I’ve been sent this new video from Ellie Ford. 

She’s from Brighton but I don’t remember seeing her on that lost weekend in May. The song is called ‘July’. Ellie’s experiences of calendar month number seven are different to mine. But, this remains a song that fluctuates between highs and lows, peaks and troughs. Centred around a harp, new instruments are added and then removed. Orchestration comes and goes. Ellie’s voice flutters.

July is the first song from Ellie’s album ‘The Other Sun’ that’s not out until Spring 2016. July suggests that things are just beginning for Ellie Ford. 

 

Will Varley – The Man Who Fell To Earth

One of my favourite festivals of this summer was the stunning Port Eliot down in Cornwall. Late one evening, in a walled garden where people drank wine and ate lobster by day, I sat in a rickety, wooden chair whilst Will Varley sang and strummed. It had been a lovely day but the lack of cloud cover now meant that it was a freezing night. A tear fell down my cheek.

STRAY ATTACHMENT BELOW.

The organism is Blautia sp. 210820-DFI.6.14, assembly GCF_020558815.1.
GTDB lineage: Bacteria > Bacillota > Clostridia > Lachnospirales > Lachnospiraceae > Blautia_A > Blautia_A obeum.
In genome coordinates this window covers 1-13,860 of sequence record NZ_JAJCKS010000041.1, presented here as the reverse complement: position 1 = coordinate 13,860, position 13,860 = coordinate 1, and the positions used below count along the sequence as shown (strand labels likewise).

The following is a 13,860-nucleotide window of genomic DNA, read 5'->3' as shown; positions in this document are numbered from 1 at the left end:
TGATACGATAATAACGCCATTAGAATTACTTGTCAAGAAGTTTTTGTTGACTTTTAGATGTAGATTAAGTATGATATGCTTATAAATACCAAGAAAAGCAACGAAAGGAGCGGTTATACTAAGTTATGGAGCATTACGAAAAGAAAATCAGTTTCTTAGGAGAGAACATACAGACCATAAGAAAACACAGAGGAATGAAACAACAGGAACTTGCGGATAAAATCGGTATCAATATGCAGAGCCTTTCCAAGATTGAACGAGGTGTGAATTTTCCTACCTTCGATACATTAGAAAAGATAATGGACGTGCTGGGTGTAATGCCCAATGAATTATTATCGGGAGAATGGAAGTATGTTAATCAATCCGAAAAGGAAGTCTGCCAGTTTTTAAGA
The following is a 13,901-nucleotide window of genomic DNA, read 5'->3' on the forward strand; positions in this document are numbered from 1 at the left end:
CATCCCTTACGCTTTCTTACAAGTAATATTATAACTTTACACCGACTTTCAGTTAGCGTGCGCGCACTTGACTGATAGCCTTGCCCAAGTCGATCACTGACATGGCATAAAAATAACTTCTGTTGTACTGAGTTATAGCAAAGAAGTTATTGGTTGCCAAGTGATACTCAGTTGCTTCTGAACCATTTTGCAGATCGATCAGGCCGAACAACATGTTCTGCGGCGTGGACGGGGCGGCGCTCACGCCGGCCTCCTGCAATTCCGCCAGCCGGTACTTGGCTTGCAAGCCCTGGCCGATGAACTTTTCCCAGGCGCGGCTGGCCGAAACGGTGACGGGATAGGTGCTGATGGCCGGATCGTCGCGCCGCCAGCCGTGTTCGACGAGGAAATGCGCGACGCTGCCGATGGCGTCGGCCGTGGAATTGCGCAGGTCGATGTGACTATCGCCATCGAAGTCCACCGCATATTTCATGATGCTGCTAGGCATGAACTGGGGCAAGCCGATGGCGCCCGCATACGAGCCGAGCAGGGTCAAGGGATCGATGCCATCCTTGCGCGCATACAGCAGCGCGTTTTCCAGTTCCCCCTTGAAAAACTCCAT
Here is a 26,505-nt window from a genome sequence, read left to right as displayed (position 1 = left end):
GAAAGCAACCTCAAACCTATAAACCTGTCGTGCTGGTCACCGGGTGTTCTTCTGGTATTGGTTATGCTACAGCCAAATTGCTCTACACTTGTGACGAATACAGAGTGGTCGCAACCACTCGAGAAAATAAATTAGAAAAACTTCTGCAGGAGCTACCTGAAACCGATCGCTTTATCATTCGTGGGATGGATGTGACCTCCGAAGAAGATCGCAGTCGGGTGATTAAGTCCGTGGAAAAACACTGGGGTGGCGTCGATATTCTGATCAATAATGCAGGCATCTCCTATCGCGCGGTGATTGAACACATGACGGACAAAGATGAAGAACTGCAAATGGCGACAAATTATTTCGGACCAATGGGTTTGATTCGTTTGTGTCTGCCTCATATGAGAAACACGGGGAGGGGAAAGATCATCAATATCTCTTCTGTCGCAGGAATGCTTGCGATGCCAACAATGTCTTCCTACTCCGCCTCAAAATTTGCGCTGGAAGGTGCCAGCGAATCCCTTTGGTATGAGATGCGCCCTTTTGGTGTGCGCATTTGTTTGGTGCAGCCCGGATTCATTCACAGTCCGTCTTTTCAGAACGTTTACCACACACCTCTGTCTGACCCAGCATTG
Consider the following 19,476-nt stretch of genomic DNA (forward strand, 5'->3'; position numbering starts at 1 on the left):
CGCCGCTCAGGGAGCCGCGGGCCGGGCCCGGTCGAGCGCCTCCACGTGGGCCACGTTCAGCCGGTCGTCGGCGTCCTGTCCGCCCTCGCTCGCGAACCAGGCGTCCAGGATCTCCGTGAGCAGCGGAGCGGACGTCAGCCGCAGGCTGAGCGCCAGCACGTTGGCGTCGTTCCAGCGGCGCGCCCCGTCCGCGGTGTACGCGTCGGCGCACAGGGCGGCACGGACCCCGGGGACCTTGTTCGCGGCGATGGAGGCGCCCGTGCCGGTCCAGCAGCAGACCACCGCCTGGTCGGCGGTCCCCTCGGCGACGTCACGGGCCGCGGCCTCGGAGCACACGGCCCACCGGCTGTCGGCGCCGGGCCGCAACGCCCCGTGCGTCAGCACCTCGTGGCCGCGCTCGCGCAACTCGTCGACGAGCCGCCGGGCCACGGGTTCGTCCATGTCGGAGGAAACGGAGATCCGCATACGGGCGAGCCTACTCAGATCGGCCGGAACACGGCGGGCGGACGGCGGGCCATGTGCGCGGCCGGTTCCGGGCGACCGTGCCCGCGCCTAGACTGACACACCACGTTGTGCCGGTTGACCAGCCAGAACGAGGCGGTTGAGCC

I already knew that Will was good. I’d featured one of his early videos in one of my very first Sonic Breakfast posts over a year before. I hadn’t realised how good. It’s easy to dismiss him as a Frank Turner/Passenger copycat but that’s really not allowing yourself to open up to the absolute quality and humanity that exists within his songwriting. 

Take the new single ‘The Man Who Fell To Earth’. The latest release from his forthcoming album, ‘Postcards from Ursa Minor’, this is a stark, simple and yet haunting tune. The video is pretty captivating as well, especially for those of us who misspent periods of our youth in setting up domino rallies and playing the board game, Mousetrap. When you find out the reasons why Will wrote the song it stands out as tragic and timely.